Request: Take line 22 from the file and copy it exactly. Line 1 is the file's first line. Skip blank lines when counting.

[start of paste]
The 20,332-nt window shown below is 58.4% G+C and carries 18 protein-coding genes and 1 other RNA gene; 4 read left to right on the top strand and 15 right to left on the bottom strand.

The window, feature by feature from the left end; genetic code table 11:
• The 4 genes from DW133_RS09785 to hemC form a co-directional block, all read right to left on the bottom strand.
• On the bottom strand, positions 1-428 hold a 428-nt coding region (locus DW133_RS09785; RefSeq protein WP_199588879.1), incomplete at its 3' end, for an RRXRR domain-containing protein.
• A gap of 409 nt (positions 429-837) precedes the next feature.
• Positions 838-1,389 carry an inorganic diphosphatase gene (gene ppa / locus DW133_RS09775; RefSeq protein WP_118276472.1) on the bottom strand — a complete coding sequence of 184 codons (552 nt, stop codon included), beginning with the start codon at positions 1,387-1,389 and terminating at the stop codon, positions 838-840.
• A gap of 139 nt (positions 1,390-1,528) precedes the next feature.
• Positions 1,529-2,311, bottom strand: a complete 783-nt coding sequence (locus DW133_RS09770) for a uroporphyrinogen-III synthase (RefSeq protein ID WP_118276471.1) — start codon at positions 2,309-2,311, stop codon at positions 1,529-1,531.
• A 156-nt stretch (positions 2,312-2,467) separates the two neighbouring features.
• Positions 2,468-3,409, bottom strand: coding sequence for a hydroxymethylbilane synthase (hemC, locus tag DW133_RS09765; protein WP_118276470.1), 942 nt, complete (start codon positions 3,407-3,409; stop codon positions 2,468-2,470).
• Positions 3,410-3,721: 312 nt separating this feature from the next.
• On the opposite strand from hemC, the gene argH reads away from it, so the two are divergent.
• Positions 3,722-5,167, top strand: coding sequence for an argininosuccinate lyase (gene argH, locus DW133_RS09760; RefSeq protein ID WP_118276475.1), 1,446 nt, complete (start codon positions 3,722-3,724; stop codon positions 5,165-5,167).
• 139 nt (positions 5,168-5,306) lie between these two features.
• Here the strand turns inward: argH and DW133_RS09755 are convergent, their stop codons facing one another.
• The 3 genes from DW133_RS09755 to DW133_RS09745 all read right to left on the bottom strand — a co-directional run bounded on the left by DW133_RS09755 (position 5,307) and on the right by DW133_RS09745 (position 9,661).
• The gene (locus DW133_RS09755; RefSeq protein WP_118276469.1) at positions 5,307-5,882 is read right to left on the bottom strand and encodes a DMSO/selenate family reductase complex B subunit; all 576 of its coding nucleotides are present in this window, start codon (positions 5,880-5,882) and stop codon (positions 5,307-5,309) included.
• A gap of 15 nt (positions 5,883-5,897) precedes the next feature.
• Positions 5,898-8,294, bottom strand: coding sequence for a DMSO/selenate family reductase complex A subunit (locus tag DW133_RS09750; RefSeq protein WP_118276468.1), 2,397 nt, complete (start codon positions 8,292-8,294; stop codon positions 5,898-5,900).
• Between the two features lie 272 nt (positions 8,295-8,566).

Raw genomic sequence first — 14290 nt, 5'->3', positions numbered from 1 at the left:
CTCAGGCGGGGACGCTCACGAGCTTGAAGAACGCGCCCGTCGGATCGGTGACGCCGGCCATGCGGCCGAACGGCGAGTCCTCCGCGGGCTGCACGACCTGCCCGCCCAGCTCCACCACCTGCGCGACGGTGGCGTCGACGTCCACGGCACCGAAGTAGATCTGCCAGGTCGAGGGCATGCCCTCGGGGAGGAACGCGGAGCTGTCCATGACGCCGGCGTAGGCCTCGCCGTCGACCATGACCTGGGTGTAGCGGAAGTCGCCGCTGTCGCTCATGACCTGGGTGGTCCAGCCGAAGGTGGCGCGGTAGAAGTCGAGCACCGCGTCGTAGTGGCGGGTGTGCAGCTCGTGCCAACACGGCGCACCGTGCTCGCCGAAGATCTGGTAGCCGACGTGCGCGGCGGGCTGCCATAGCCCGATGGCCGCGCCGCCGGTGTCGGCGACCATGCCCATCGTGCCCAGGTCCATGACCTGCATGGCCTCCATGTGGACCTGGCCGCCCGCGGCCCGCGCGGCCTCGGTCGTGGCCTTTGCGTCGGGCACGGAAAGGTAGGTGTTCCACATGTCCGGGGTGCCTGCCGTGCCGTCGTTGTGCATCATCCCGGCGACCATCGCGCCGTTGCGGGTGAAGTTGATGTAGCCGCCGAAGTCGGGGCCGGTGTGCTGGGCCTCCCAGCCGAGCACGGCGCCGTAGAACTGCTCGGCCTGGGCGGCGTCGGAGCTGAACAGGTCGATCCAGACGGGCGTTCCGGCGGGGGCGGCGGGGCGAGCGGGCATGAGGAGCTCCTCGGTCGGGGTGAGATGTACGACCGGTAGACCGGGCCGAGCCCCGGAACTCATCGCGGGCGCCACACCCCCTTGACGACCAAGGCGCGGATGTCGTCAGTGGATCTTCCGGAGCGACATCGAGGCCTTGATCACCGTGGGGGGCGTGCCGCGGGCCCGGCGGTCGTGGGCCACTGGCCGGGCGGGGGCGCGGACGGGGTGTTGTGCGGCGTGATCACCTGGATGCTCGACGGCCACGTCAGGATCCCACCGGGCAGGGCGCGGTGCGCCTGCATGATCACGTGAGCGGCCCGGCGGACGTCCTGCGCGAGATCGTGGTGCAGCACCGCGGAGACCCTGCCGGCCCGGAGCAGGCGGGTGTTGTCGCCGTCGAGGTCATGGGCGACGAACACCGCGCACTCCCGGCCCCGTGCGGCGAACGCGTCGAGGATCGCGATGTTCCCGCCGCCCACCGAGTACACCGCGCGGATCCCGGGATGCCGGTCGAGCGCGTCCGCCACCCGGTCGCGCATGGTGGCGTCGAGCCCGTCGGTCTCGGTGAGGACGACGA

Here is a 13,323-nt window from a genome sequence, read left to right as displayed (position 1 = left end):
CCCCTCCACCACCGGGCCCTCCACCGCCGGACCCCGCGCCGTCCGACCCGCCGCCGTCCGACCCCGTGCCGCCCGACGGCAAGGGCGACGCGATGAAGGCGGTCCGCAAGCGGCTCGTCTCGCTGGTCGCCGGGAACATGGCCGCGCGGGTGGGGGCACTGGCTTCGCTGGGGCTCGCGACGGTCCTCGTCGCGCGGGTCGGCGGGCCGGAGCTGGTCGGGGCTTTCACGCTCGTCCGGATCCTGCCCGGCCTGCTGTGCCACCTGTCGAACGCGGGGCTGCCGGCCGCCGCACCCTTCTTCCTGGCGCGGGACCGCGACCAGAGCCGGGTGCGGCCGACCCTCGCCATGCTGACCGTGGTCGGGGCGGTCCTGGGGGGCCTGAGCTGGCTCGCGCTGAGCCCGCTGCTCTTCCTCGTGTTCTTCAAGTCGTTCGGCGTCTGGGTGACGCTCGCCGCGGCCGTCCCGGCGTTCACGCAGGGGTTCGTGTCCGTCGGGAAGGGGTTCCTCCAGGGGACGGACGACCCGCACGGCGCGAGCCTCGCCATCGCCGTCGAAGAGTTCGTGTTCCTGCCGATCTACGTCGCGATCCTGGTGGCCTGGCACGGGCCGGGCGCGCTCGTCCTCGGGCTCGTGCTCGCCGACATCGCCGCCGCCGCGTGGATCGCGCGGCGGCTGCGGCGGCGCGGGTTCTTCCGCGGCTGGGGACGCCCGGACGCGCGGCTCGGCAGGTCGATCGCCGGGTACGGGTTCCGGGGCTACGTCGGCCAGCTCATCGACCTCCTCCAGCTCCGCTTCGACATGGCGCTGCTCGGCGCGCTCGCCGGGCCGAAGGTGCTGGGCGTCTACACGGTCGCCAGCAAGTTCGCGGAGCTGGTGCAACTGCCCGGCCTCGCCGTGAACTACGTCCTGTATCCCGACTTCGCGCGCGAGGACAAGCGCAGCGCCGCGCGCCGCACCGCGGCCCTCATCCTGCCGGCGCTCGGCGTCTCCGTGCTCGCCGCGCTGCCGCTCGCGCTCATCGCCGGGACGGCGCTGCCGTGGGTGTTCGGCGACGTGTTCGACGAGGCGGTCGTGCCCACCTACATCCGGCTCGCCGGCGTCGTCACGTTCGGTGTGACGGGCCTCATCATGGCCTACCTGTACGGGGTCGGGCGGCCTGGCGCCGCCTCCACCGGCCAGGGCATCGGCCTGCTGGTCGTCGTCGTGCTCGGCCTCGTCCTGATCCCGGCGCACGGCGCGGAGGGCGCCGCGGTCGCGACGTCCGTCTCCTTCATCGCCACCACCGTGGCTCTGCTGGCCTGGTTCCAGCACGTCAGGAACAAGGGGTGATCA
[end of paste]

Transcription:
CTCAGGCGGGGACGCTCACGAGCTTGAAGAACGCGCCCGTCGGATCGGTGACGCCGGCCATGCGGCCGAACGGCGAGTCCTCCGCGGGCTGCACGACCTGCCCGCCCAGCTCCACCACCTGCGCGACGGTGGCGTCGACGTCCACGGCACCGAAGTAGATCTGCCAGGTCGAGGGCATGCCCTCGGGGAGGAACGCGGAGCTGTCCATGACGCCGGCGTAGGCCTCGCCGTCGACCATGACCTGGGTGTAGCGGAAGTCGCCGCTGTCGCTCATGACCTGGGTGGTCCAGCCGAAGGTGGCGCGGTAGAAGTCGAGCACCGCGTCGTAGTGGCGGGTGTGCAGCTCGTGCCAACACGGCGCACCGTGCTCGCCGAAGATCTGGTAGCCGACGTGCGCGGCGGGCTGCCATAGCCCGATGGCCGCGCCGCCGGTGTCGGCGACCATGCCCATCGTGCCCAGGTCCATGACCTGCATGGCCTCCATGTGGACCTGGCCGCCCGCGGCCCGCGCGGCCTCGGTCGTGGCCTTTGCGTCGGGCACGGAAAGGTAGGTGTTCCACATGTCCGGGGTGCCTGCCGTGCCGTCGTTGTGCATCATCCCGGCGACCATCGCGCCGTTGCGGGTGAAGTTGATGTAGCCGCCGAAGTCGGGGCCGGTGTGCTGGGCCTCCCAGCCGAGCACGGCGCCGTAGAACTGCTCGGCCTGGGCGGCGTCGGAGCTGAACAGGTCGATCCAGACGGGCGTTCCGGCGGGGGCGGCGGGGCGAGCGGGCATGAGGAGCTCCTCGGTCGGGGTGAGATGTACGACCGGTAGACCGGGCCGAGCCCCGGAACTCATCGCGGGCGCCACACCCCCTTGACGACCAAGGCGCGGATGTCGTCAGTGGATCTTCCGGAGCGACATCGAGGCCTTGATCACCGTGGGGGGCGTGCCGCGGGCCCGGCGGTCGTGGGCCACTGGCCGGGCGGGGGCGCGGACGGGGTGTTGTGCGGCGTGATCACCTGGATGCTCGACGGCCACGTCAGGATCCCACCGGGCAGGGCGCGGTGCGCCTGCATGATCACGTGAGCGGCCCGGCGGACGTCCTGCGCGAGATCGTGGTGCAGCACCGCGGAGACCCTGCCGGCCCGGAGCAGGCGGGTGTTGTCGCCGTCGAGGTCATGGGCGACGAACACCGCGCACTCCCGGCCCCGTGCGGCGAACGCGTCGAGGATCGCGATGTTCCCGCCGCCCACCGAGTACACCGCGCGGATCCCGGGATGCCGGTCGAGCGCGTCCGCCACCCGGTCGCGCATGGTGGCGTCGAGCCCGTCGGTCTCGGTGAGGACGACGA